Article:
…And we’re back to boring again.
I called Kane Brown “arguably the first mainstream country performer to rise to prominence through social media,” but North Carolina native Priscilla Block has a much more interesting story to tell. Driven to TikTok by the pandemic, Block rose to prominence on the strength of her viral novelty hit “Thick Thighs,” and then exploded when a crowdfunded recording of “Just About Over You” reached #1, spurring UMG Nashville to add her to their roster and push the song to country radio. Success does not necessarily mean quality, however, and true to form, the label took a quick look at songs like “Thick Thighs” and “PMS” (which are at least interesting and demonstrate some decent songwriting chops) and decided to roll with “Just About Over You,” a boring, generic breakup song that adds to the glut of lost-love songs that are suddenly everywhere on the airwaves. It may have been the safe choice, but it was also the wrong choice.
The first mistake here is in the production, which is basically the same guitar-and-drum mix everyone else is using, except it’s then buried under a million coats of slick Nashville polish. (Seriously, did they seal all the mics in amber before the recording session?) The track opens with some restrained electric guitars and an underwater drum machine, then segues into a acoustic-guitar-driven section for the first verse, and finally brings it all together on the first chorus with some more-textured electric axes and real drums. (A piano adds some notes here and there throughout the track, but doesn’t add anything of note to the atmosphere.) The minor-chord-centered structure and darker instrument tones certainly give the track a serious tone, but not a terribly sad one—instead, I’m left with the feeling that I’ve heard this song a million times before. The narrator may not have moved on, but the listener is more than ready to do so by the time this track is over.
Vocally, Block brings to mind a higher-pitched version of Miranda Lambert (especially on her other tracks), but she’s nowhere near Lambert’s level when it comes to song-selling. Part of this is the track’s fault, as its rapid-fire sections force Block to concentrate solely on getting the words out instead of putting sort of feeling behind them (she’s fine on the less-intense verses, but her tone gets really monotonous on the choruses). Her performance just doesn’t give me the sense that the narrator is really that disturbed by the reappearance of the ex, and in turn she isn’t able to share her emotions with the audience and convince them to sympathize with her plight (or to even care about it at all). In the end, there’s just nothing ear-catching or distinguishing about this performance—it just kind of exists, and that’s the absolute worst thing an official debut single can do.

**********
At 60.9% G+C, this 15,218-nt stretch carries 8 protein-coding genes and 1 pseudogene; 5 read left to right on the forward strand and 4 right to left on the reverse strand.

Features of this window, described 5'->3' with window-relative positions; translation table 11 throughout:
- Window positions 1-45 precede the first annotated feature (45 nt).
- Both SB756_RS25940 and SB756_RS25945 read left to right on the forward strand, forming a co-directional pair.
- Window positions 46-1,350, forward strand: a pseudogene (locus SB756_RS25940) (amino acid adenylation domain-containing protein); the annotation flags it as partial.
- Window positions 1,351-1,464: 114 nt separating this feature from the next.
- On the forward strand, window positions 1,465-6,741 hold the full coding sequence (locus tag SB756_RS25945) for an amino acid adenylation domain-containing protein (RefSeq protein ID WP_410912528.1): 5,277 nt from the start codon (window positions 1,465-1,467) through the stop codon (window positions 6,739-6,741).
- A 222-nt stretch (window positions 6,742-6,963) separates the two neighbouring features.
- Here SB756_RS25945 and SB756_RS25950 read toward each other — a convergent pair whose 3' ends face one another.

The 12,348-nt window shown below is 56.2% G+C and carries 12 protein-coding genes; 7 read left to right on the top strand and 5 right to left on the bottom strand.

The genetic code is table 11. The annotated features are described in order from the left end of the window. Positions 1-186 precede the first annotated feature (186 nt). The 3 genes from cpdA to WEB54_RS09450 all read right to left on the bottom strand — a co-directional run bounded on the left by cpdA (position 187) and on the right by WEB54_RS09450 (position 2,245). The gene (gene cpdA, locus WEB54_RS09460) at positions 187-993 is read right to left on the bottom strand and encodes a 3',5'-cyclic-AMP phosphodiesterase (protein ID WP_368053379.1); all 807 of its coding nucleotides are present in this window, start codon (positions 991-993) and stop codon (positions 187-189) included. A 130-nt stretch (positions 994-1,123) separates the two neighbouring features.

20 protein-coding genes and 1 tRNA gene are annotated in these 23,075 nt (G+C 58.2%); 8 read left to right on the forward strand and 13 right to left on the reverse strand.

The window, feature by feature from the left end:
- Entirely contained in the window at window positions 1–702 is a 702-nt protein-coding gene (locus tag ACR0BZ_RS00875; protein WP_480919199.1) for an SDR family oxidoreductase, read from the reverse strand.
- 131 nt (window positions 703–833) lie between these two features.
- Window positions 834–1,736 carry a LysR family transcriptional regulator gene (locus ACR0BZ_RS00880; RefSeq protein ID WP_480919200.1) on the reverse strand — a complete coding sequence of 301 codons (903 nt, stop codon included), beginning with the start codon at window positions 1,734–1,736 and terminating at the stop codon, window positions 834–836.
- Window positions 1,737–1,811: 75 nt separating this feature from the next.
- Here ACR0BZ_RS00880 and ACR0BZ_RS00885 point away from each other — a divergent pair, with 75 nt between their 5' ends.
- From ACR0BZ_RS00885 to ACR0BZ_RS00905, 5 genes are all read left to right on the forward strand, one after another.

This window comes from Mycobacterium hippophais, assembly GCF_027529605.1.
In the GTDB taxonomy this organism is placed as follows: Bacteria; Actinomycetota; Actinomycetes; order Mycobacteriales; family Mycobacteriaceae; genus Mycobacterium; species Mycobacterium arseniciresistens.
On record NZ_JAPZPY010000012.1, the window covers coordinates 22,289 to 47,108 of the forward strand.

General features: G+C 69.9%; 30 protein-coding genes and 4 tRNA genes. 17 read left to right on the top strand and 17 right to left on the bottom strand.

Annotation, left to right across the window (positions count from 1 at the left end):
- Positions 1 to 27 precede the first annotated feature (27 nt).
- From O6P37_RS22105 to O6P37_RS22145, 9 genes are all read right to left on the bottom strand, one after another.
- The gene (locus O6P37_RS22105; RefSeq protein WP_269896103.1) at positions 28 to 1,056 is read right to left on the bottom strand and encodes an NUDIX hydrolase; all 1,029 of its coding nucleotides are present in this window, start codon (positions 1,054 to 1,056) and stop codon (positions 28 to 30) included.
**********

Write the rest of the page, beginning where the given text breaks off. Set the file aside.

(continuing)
The writing is a mixed bag, but there are at least some flashes of potential mixed in with the typical clichés. The overall story is you classic case of a narrator struggling to get over an ex, losing all of their progress the moment said ex comes into view (think Dolly Parton’s “Here You Come Again”), but the context is never fleshed out here. As catchy as references to doomscrolling and hoop earrings might be (and Sam Hunt already beat Block to the punch on the former reference), we’re never given any hint as to what led to the breakup in the first place (Lying? Cheating? Pandemic fatigue?). Heck, the other person doesn’t even act like there’s any bad blood between them and the narrator at all. With no sins to highlight, the audience starts questioning the breakup long before the narrator does (and they aren’t doing it because they’re drunk!). Beyond this, the scenes are pretty boilerplate: Tracking the other person’s vehicle, wishful images of the other person hanging out with the guys or another woman…it’s a fairly standard and mostly unoriginal lost-love track, which doesn’t do a whole lot for your Q rating when you’re trying to establish yourself.
“Just About Over You” is just another song, featuring the same old production, incomplete writing, and a “meh” performance from Priscilla Block. It’s a terrible choice for a debut single, and what’s most frustrating about this is that it didn’t have to be this way. I wouldn’t call a song like “Thick Thighs” great, but it’s definitely attention-grabbing, and seems like the kind of fun, self-aware song that could resonate with a larger audience (you know, just like it already did on TikTok). For my money, Nashville is playing things way too safe right now, and as a result we’re getting a bunch of boring, interchangeable material on the airwaves, the sort of stuff that isn’t conducive to breaking in a new artist. Usually I say “this artist needs to find stronger material fast,” but Block had that strong material in hand this time—labels like UMG just need the vision and the chutzpah to release it.
Rating: 5/10. *yawn*